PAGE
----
One danger Iran presents to the world is ideological, but the greatest threat it poses is nuclear. If Iran, a regime with ties to terrorism, were to develop weapons of mass destruction, then global security would be imperiled.
The United States recognizes the risks. That's why President Donald Trump is using sanctions to compel Iran to renegotiate the 2015 nuclear agreement. He saw the deal as too weak and too narrow. So how about America's European allies who also were signatories: Where do they stand on strengthening the accord? For more than a year, we've supported U.S. calls for the United Kingdom, Germany and France to step up. They've equivocated -- partly for fear of confrontation, partly to maintain business relationships.
On Tuesday, however, those three countries finally made an important move against Iran. While the trio didn't accede to Trump's wishes and join the U.S. in withdrawing from the deal, they did take action: The Europeans warned Iran that it must abide by terms of the deal or face reinstatement of United Nations sanctions. This shifts Europe closer to the U.S. position and turns up the pressure on the mullahs in Tehran.
Why is Iran so dangerous? Iran has never stopped seeking to become a regional power through disruptive force and proxy attacks. It supports Hezbollah, the terrorist army based in Lebanon, and Shiite militias in Iraq. The nuclear deal, signed by President Barack Obama, sought to put a cap in the weapons bottle, but it contained sunset clauses on development and failed to address Iran's support of terrorism and pursuit of ballistic missiles.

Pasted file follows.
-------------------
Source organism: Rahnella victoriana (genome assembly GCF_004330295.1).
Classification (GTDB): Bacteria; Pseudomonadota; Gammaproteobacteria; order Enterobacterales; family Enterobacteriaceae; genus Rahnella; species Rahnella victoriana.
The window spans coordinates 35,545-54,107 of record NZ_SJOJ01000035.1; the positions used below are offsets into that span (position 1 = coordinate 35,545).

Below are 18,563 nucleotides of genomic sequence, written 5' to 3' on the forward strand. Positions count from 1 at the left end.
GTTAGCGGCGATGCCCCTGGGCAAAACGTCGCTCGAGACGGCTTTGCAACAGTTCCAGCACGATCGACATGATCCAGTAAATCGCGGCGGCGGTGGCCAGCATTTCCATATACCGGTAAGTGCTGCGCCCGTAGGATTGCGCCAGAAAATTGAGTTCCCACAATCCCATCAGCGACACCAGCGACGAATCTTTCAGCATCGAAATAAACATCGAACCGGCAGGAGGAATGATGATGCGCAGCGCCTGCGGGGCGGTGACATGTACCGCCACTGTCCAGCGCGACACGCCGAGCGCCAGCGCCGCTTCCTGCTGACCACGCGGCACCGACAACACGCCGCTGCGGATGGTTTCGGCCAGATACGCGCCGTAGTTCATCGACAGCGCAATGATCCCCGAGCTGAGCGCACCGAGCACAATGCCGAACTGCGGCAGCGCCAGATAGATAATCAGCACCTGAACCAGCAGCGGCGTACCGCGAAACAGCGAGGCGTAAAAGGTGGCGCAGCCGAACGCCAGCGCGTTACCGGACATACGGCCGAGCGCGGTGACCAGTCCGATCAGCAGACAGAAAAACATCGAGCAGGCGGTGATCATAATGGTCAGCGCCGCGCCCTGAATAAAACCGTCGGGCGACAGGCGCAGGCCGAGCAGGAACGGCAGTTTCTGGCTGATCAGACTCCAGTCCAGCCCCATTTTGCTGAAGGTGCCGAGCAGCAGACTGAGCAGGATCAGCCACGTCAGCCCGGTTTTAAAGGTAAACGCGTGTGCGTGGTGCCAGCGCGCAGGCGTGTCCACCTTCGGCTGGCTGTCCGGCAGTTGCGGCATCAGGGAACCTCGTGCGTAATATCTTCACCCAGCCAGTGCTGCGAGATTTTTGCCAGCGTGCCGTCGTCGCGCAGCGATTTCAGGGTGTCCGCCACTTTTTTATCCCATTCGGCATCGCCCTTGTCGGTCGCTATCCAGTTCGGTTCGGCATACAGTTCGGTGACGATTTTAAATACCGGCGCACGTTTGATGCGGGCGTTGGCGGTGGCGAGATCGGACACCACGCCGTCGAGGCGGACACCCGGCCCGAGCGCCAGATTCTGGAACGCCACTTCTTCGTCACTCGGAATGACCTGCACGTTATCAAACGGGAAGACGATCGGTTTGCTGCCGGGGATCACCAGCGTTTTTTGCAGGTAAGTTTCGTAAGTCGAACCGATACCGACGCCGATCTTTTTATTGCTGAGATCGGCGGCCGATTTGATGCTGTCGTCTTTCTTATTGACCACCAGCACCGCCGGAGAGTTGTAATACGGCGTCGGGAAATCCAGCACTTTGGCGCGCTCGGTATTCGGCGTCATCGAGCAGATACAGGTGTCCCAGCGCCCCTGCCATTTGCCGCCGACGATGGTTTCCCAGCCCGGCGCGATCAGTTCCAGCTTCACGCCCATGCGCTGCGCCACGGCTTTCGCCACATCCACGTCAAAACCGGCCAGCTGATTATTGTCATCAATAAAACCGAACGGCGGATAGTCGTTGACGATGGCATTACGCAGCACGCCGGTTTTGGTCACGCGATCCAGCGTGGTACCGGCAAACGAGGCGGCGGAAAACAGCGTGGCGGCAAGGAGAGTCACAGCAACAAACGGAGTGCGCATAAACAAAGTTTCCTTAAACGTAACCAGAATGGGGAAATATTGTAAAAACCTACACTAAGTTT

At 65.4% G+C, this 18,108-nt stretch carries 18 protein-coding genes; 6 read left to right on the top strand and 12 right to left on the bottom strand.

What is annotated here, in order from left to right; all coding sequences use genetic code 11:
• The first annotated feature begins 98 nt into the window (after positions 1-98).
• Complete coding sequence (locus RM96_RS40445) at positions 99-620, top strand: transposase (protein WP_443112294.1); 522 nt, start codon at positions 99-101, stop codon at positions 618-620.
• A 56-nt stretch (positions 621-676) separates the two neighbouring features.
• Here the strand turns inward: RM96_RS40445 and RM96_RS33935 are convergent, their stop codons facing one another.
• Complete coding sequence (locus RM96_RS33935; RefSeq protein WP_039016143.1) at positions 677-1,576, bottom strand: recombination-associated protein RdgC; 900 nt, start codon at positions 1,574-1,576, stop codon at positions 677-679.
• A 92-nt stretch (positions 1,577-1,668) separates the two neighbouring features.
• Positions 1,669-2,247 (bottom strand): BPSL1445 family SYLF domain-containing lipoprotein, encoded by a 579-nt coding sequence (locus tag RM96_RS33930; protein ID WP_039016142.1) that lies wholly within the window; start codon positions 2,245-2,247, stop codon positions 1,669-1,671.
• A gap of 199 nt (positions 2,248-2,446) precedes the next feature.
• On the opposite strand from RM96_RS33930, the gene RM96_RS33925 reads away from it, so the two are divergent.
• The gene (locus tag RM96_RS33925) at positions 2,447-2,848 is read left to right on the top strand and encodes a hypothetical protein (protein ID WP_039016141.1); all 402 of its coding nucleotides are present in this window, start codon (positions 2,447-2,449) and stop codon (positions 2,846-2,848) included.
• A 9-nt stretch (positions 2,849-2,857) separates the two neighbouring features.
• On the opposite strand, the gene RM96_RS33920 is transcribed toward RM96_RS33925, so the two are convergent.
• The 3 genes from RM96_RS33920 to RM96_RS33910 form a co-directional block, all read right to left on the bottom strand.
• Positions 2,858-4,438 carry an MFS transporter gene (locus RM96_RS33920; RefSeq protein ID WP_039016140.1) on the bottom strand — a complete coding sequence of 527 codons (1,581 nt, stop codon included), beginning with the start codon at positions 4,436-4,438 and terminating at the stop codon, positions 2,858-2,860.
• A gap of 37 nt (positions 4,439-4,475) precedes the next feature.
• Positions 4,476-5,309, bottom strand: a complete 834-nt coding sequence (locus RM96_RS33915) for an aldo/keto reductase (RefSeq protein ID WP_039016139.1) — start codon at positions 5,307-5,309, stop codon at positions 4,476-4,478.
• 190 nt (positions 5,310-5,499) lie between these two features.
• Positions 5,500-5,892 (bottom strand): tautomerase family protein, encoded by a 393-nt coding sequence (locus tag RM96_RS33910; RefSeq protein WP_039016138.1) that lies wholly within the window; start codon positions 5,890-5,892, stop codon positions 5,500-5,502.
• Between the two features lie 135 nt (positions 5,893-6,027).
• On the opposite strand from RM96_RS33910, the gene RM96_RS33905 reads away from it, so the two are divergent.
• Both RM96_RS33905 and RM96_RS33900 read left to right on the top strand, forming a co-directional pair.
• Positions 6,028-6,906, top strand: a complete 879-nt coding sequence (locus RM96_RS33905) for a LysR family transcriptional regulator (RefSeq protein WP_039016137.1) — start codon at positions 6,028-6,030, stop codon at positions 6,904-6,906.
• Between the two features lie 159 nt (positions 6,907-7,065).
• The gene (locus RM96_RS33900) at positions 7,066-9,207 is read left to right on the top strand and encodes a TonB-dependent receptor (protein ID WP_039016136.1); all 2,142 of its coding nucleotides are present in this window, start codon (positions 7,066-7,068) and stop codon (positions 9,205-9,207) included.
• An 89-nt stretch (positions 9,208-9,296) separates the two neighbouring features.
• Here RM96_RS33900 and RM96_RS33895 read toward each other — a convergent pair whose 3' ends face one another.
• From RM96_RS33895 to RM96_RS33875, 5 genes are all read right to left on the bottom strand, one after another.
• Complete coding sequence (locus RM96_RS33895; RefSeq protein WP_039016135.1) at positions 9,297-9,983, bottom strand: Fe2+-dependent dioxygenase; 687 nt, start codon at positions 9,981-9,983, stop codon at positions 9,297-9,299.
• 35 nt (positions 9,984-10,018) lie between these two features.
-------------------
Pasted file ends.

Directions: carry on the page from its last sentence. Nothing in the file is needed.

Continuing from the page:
We reluctantly supported the 2015 deal, yet we see what Trump sees: a continual threat that must be addressed. We believe that with Europe's help, the United States has the opportunity to bring Iran to heel and then support its growth as a peaceful state.
There's plenty of reason to both mistrust Iran and seek a negotiated settlement with this menacing foe. U.S. sanctions have bitten hard. In response, Iran has been pulling away from the deal, which the Europeans still want to save -- and now expand.
At the same time, Iranian aggression has been on the rise. Iran shot down a U.S. surveillance drone and is believed to be responsible for attacks on oil tankers moving through the Strait of Hormuz. After Iranian-backed militias organized violent demonstrations at the U.S. Embassy in Baghdad, Trump ordered a drone attack that killed Iranian Maj. Gen. Qassem Soleimani. He was commander of the Revolutionary Guards' Quds Force and the master of Iranian mayhem.
Tensions between the U.S. and Iran appear to have cooled -- at least temporarily. That gives the Europeans a window to start their own talks with Tehran, backed by the threat of sanctions. Technically, the Europeans initiated a dispute mechanism contained in the 2015 accord to force Iran back into compliance. But they also want to start negotiations over Iran's missiles and regional adventurism.
British Prime Minister Boris Johnson took Trump's side in a television interview Tuesday, supporting a full renegotiation of the nuclear agreement. "If we're going to get rid of it, let's replace it, and let's replace it with the Trump deal," Johnson said.
U.S. sanctions are punishing, but Europe is a lot closer to Iran and has its own economic ties. The U.K., Germany and France also remain committed to the nuclear deal.
The tougher Europe gets on Iran, the more likely it is the U.S. strategy will work.
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